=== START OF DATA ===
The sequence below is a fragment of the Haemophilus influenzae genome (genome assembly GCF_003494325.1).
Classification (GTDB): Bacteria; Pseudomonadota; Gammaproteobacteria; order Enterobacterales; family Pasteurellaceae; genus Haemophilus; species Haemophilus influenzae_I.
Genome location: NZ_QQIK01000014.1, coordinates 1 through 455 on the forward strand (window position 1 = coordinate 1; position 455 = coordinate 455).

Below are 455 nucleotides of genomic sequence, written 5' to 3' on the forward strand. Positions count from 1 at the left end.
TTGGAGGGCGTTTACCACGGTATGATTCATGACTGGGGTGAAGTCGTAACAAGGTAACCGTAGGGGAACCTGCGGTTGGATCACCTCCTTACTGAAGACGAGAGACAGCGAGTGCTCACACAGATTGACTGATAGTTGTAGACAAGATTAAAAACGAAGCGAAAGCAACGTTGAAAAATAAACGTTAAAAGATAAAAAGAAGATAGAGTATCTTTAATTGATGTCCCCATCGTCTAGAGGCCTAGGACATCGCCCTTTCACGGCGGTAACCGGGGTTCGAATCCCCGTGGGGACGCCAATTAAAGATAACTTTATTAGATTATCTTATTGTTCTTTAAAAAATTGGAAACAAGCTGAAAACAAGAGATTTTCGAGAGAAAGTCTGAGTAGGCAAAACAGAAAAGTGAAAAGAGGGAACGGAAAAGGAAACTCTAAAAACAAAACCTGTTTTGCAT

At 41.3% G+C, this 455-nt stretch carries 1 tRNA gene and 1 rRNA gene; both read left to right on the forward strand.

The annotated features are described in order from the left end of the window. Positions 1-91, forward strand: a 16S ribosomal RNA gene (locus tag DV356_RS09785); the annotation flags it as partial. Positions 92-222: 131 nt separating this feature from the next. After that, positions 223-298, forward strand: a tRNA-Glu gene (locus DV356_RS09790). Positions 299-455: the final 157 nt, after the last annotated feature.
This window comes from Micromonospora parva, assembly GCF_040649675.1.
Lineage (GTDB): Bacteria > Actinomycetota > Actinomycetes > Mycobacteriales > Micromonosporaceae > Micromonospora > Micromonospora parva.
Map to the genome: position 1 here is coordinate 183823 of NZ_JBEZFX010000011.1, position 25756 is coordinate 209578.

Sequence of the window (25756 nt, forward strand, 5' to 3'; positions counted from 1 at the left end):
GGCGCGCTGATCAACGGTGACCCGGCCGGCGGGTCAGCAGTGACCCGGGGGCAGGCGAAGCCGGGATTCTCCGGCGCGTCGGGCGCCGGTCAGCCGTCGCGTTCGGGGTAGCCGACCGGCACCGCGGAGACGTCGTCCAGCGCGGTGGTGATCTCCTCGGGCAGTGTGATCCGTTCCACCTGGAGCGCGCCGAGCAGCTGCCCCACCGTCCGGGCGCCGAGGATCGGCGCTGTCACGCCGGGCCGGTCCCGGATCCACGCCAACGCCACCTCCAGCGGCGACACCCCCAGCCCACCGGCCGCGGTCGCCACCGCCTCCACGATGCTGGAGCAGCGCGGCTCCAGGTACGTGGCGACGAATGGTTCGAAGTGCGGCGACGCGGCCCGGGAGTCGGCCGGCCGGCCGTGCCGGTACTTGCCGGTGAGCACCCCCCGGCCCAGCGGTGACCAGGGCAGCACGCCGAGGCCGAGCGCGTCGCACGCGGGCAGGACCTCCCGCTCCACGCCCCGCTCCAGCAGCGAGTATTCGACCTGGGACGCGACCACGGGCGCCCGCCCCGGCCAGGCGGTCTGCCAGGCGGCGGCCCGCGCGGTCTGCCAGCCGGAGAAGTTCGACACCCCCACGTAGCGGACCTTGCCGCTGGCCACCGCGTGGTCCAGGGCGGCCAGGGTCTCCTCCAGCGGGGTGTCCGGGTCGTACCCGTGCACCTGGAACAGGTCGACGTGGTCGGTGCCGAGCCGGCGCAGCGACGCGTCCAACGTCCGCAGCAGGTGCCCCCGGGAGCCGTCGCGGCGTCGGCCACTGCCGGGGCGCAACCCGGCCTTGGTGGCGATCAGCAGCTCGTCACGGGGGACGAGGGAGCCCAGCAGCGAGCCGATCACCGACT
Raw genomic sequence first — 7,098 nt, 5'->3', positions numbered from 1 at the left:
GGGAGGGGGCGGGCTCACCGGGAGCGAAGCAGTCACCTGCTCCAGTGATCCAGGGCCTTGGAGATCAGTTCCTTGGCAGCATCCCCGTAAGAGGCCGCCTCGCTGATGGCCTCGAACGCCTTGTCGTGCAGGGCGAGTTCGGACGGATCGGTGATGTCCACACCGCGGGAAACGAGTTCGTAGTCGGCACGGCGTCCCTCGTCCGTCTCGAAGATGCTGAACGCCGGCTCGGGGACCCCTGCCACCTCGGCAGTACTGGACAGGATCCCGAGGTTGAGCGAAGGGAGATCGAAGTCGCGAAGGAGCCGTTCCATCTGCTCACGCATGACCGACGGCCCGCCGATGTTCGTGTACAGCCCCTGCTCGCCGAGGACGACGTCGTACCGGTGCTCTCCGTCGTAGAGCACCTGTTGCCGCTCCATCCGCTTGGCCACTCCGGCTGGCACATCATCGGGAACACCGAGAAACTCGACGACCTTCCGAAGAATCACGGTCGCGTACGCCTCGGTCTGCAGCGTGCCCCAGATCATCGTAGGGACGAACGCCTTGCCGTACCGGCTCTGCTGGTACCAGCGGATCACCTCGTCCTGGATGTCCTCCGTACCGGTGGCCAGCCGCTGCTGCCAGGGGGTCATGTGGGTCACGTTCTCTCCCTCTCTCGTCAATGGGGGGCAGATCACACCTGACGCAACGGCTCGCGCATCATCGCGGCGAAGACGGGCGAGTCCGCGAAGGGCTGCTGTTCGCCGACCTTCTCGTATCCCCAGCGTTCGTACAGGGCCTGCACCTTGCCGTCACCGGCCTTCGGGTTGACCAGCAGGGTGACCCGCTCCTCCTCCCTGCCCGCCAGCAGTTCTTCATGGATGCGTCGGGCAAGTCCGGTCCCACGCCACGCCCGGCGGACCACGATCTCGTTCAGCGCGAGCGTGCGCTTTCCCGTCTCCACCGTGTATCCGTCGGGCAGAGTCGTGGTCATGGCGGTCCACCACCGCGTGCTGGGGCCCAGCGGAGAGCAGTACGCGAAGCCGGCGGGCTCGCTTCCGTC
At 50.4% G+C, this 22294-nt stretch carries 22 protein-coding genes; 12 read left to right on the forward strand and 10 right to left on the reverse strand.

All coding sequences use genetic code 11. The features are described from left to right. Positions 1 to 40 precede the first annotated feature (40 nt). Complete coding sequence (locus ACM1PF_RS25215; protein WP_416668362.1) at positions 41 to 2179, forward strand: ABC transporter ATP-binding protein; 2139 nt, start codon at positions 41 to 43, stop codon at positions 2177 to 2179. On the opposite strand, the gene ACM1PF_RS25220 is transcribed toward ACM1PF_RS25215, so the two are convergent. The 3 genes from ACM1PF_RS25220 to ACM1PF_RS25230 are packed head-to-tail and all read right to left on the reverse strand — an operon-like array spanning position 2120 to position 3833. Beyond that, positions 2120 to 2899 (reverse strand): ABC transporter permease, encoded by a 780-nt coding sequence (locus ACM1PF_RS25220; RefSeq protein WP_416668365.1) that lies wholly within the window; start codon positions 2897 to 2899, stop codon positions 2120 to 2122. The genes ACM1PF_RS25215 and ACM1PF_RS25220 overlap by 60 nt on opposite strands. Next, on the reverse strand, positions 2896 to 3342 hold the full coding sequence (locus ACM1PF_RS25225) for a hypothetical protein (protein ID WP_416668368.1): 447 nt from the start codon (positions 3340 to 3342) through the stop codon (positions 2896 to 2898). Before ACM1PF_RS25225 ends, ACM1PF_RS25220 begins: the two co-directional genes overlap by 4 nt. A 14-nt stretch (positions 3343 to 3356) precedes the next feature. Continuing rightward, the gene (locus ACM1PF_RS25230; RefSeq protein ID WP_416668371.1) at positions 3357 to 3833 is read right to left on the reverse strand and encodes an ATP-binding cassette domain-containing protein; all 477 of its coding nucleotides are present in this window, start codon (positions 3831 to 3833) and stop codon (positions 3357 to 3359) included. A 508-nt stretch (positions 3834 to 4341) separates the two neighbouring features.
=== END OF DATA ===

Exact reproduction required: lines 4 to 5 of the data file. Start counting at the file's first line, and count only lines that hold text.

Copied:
Below are 455 nucleotides of genomic sequence, written 5' to 3' on the forward strand. Positions count from 1 at the left end.
TTGGAGGGCGTTTACCACGGTATGATTCATGACTGGGGTGAAGTCGTAACAAGGTAACCGTAGGGGAACCTGCGGTTGGATCACCTCCTTACTGAAGACGAGAGACAGCGAGTGCTCACACAGATTGACTGATAGTTGTAGACAAGATTAAAAACGAAGCGAAAGCAACGTTGAAAAATAAACGTTAAAAGATAAAAAGAAGATAGAGTATCTTTAATTGATGTCCCCATCGTCTAGAGGCCTAGGACATCGCCCTTTCACGGCGGTAACCGGGGTTCGAATCCCCGTGGGGACGCCAATTAAAGATAACTTTATTAGATTATCTTATTGTTCTTTAAAAAATTGGAAACAAGCTGAAAACAAGAGATTTTCGAGAGAAAGTCTGAGTAGGCAAAACAGAAAAGTGAAAAGAGGGAACGGAAAAGGAAACTCTAAAAACAAAACCTGTTTTGCAT